As far as the 4-ribbon row, I know the USMC regs state it should be done if rows of 3 cause the rack to go too high on the shoulder. As far as I know, USAF & USCG specifically prohibit rows of 4.

#42 MMA10mm

MMA10mm
  • Members
    • Member ID: 83,948
  • 180 posts

Posted 18 May 2013 - 10:28 PM

I don't think this conversation is looking to crucify anyone just because we are having a discussion about the different ways it was worn and if it was actually a regulation. No one has said they did anything wrong and all has been supported by pictures.


Thank you. I must say I'm a little shocked and dismayed that even some normally scholarly people around here who are usually very reliable researchers have joined the bandwagon. It's almost like our own little version of the Stolen Valor Act police: hypersensitive about anything to do with MOH and hypersensitive to defend against criticism which doesn't even exist?!?

I'm about to the point of throwing up my hands, saying "OK, you guys win, I presume one guy started wearing his ribbon outside regulations and the rest just followed suit 'cause they thought it looked cool." i really don't believe that, as everything I've heard about these men is that they're humble, unassuming soldiers and sailors -- you know, the type that follow regs...

#43 MMA10mm

MMA10mm
  • Members
    • Member ID: 83,948
  • 180 posts

Posted 18 May 2013 - 10:33 PM

Thanks for those pics, Rob. I'm a huge fan of Gen. Butler. In a book I have about him, there is a picture of him in service dress with Sam Browne and ribbons, and that ribbon rack matches the one shown in your post of his whites. Top row is longer and both MOH ribbons side-by-side in first position, not in their own row.

He retired in 1932, as I recall, and all the pics I can find of MOH ribbons being worn in their own row are post-WWII.

#44 emccomas

emccomas
  • Members
    • Member ID: 12,036
  • 2,248 posts
  • Gender:Male
  • Location:Madison, AL

Posted 19 May 2013 - 03:32 PM

OK, so here is an Air Force general's uniform that was recently on Ebay.

 

Without going into the "who is going to correct him", or "generals can wear their uniforms however they please" issues...

 

I am thinking that, according to the uniform regulations, the Air Force Cross ribbon should be the left most (in the photo) ribbon in the top row (immediately above the Legion of Merit ribbon.

Attached Images

  • hill af uniform.jpg


#45 Argonauts2

Argonauts2
  • Members
    • Member ID: 9,107
  • 269 posts
  • Gender:Male

Posted 19 May 2013 - 06:06 PM

The red ribbon with stars is not a Philippine Constabulary /Philippine Medal of Valor ribbon, pre-1947. The ribbon color is similar to the Marine brevet medal, but the star arrangement is different. For the Philippine Medal of valor it is two white stars over three white stars.

#46 Goober

Goober
  • Members
    • Member ID: 6,546
  • 43 posts

Posted 20 May 2013 - 01:45 AM

OK, so here is an Air Force general's uniform that was recently on Ebay.

 

Without going into the "who is going to correct him", or "generals can wear their uniforms however they please" issues...

 

I am thinking that, according to the uniform regulations, the Air Force Cross ribbon should be the left most (in the photo) ribbon in the top row (immediately above the Legion of Merit ribbon.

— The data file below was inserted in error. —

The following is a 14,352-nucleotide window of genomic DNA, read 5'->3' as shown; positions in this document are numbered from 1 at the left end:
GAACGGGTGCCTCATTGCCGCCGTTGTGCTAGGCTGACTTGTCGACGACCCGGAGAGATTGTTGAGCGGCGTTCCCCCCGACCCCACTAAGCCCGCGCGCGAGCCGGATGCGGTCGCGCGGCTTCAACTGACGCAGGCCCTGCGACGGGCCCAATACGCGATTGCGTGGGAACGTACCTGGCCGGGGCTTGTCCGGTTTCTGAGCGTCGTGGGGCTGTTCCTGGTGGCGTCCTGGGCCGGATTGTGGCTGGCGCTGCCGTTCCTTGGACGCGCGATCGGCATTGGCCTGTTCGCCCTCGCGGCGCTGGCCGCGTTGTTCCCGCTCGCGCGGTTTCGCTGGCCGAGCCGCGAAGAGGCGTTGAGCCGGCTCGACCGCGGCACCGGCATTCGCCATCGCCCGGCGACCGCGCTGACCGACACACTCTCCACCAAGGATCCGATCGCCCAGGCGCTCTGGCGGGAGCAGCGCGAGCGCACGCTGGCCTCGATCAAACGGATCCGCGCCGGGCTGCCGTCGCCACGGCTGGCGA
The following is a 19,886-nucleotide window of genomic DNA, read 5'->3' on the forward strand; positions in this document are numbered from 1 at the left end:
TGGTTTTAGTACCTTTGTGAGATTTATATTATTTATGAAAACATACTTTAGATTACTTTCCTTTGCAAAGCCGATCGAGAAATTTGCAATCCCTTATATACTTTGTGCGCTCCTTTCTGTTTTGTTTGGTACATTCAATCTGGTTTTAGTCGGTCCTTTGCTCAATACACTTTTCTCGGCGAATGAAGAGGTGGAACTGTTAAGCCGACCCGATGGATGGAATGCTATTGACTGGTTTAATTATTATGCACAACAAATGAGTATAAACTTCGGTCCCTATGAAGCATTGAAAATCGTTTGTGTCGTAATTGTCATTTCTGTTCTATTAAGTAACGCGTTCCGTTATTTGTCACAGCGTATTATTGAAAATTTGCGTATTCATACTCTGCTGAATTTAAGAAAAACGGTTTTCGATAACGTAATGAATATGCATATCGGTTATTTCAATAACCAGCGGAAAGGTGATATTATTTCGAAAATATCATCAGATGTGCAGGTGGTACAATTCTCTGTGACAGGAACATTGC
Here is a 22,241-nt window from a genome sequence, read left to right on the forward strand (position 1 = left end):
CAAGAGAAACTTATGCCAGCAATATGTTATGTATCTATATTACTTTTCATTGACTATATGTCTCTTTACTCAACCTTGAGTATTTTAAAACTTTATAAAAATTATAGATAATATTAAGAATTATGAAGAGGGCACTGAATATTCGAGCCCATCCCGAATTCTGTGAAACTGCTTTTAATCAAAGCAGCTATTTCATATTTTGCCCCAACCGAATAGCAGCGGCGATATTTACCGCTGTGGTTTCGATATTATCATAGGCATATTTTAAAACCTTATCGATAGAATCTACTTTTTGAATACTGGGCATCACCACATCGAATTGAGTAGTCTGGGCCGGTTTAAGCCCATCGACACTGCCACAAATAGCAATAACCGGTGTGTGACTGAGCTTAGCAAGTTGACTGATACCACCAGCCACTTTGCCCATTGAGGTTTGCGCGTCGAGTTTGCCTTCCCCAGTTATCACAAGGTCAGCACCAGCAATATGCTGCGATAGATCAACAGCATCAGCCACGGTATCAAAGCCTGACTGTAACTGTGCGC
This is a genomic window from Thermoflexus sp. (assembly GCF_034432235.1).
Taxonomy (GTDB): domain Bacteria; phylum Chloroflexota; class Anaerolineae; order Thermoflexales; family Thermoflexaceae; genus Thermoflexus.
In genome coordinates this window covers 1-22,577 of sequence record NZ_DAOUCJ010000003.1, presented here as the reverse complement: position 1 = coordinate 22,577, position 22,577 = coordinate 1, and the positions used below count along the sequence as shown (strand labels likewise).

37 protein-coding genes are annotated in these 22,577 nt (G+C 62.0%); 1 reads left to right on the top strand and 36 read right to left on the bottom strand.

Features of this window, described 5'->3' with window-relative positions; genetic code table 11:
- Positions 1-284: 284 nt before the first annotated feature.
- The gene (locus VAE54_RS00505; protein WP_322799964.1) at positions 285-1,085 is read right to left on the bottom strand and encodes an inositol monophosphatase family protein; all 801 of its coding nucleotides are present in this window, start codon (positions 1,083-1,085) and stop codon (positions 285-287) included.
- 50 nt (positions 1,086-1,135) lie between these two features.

Actually you would be incorrect.  First of all it is a Distinguished Service Cross ribbon.  According to AFI 36-2903 which is the Air Force's current dress and appearance standards this is a perfectly acceptable variation when a lapel comes in contact with a portion of the ribbon.



#47 emccomas

emccomas
  • Members
    • Member ID: 12,036
  • 2,248 posts
  • Gender:Male
  • Location:Madison, AL

Posted 20 May 2013 - 03:27 AM

Actually you would be incorrect.  First of all it is a Distinguished Service Cross ribbon.  According to AFI 36-2903 which is the Air Force's current dress and appearance standards this is a perfectly acceptable variation when a lapel comes in contact with a portion of the ribbon.

That is good information, thanks for the clarification.

 

I have been looking at AF Cross ribbons so much lately that it seems like I see one every time I look at an AF uniform.  My bad on the DSC ribbon.

 

It seems as though the Army and Air Force (which seem to be fairly close to each other) vs. the Navy / USMC  have different acceptable "styles" when it comes to the wearing of ribbons.  Does that sound right?


Edited by emccomas, 20 May 2013 - 03:37 AM.


#48 Goober

Goober
  • Members
    • Member ID: 6,546
  • 43 posts

Posted 20 May 2013 - 05:39 AM

Usually there's a pretty good standard of conformity as of late.  You will see minor variations with difference classes of uniform but as a hole they're pretty much similar. 



#49 SEABEEBRIAN

SEABEEBRIAN
  • Members
    • Member ID: 4,110
  • 1,091 posts
  • Gender:Not Telling

Posted 20 May 2013 - 05:59 PM

I agree with the "who is going to correct them" statement

 

 

Here are a couple current ones, same number of rows-different position. I think it just came down to the recipient's choice.

attachicon.gif106788226JU023_Celebrities_091340-300x3002.jpgattachicon.gifArmy+Chief+Staff+Gen+Odierno+Holds+Ceremony+aky6fdDVU0wl.jpg

It is kind of hard to see but does Petry have his MOH ribbon on upside down?



#50 firefighter

firefighter
  • Members
    • Member ID: 105,435
  • 5,939 posts
  • Gender:Male
  • Location:CNY

Posted 20 May 2013 - 06:02 PM

post-387-1168824804.jpgIt is upside down, good catch.The stars are suppose to be like an 'M'.I still wouldn't correct him, even if he was a private.




0 user(s) are reading this topic

0 members, 0 guests, 0 anonymous users


In Memory of Co-Founder GREG MILLS ROBINSON, a.k.a. "Marine-KaBar"
(February 17, 1949 - March 5, 2011)